coöperators who, as a company, carry on, say, a process of manufacture, is more complex as well as more extensive, there is the fact, here chiefly to be noted, that the entire assemblage of industrial structures is, by the addition of these new structures, made more heterogeneous than before. Had all the smaller manufacturing establishments carried on by individuals or firms been destroyed, the contrary might have been alleged; but, as it is, we see that in addition to all the old forms there have come these new forms, making the totality of them more multiform than before. Mr. Leslie further illustrates his interpretation by saying: "Many of the things for sale in a village huckster's shop were formerly the subjects of distinct branches of business in a large town; now the wares in which scores of different retailers dealt are all to be had in great establishments in New York, Paris, and London, which sometimes buy direct from the producers, thus also eliminating the wholesale dealer." Replies akin to the preceding ones are readily made. The first is that wholesale dealers have not been at present eliminated; and can not be so long as the ordinary shopkeepers survive, as they will certainly do. In the smaller places, forming the great majority of places, these vast establishments can not exist; and in them, shopkeepers carrying on business as at present, will continue to necessitate wholesale dealers. Even in large places the same thing will hold. It is only people of a certain class, able to pay ready money and willing to go great distances to purchase, who frequent these large establishments. Those who live from hand to mouth, and those who prefer to buy at adjacent places, will maintain a certain proportion of shops, and the wholesale distributing organization needed for them. Again, we have to note that one of these great stores, such as Whiteley's or Shoolbred's, does not within itself display any advance toward homogeneity or despecialization; for it is made up of many separate departments, with their separate heads, carrying on business substantially separate—all superintended by one owner. It is nothing but an aggregate of shops under one roof instead of under the many roofs covering the side of a street; and exhibits just as much heterogeneity as the shops do when arranged in line instead of massed together. That which it really illustrates is a new form of integration, which is the primary evolutionary process. And then, lastly, comes the fact that the distributing organization of the country, considered as a whole, is by the addition of these establishments made more heterogeneous than before. All the old types of trading concerns continue to exist; and here are new types added, making the entire assemblage of them more varied.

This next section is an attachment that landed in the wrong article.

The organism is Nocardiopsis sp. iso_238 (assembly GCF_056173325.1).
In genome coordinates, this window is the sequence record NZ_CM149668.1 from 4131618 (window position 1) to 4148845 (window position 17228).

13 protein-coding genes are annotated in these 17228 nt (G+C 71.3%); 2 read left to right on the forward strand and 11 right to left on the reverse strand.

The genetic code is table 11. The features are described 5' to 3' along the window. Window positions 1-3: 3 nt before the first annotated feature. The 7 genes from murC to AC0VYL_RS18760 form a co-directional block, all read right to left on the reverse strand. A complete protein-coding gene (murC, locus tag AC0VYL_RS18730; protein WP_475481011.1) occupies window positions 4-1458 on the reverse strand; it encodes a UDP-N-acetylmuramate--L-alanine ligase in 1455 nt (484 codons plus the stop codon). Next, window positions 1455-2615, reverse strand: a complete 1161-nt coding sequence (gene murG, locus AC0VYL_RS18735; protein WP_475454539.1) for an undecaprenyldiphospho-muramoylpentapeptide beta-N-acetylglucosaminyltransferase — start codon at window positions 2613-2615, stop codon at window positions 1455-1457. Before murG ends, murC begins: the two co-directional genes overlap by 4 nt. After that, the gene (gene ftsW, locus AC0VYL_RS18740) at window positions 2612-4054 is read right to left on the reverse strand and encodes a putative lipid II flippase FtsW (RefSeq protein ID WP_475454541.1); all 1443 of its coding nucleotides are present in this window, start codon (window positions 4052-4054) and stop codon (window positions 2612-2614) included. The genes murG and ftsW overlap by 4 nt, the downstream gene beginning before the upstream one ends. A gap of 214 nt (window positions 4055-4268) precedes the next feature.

From these objections made by Mr. Leslie, which I have endeavored to show result from misapprehensions, I pass to two others which are to be met by taking account of certain complicating facts liable to be overlooked, Mr. Leslie remarks that "in the early stages of social progress, again, a differentiation takes place, as Mr. Spencer has ob-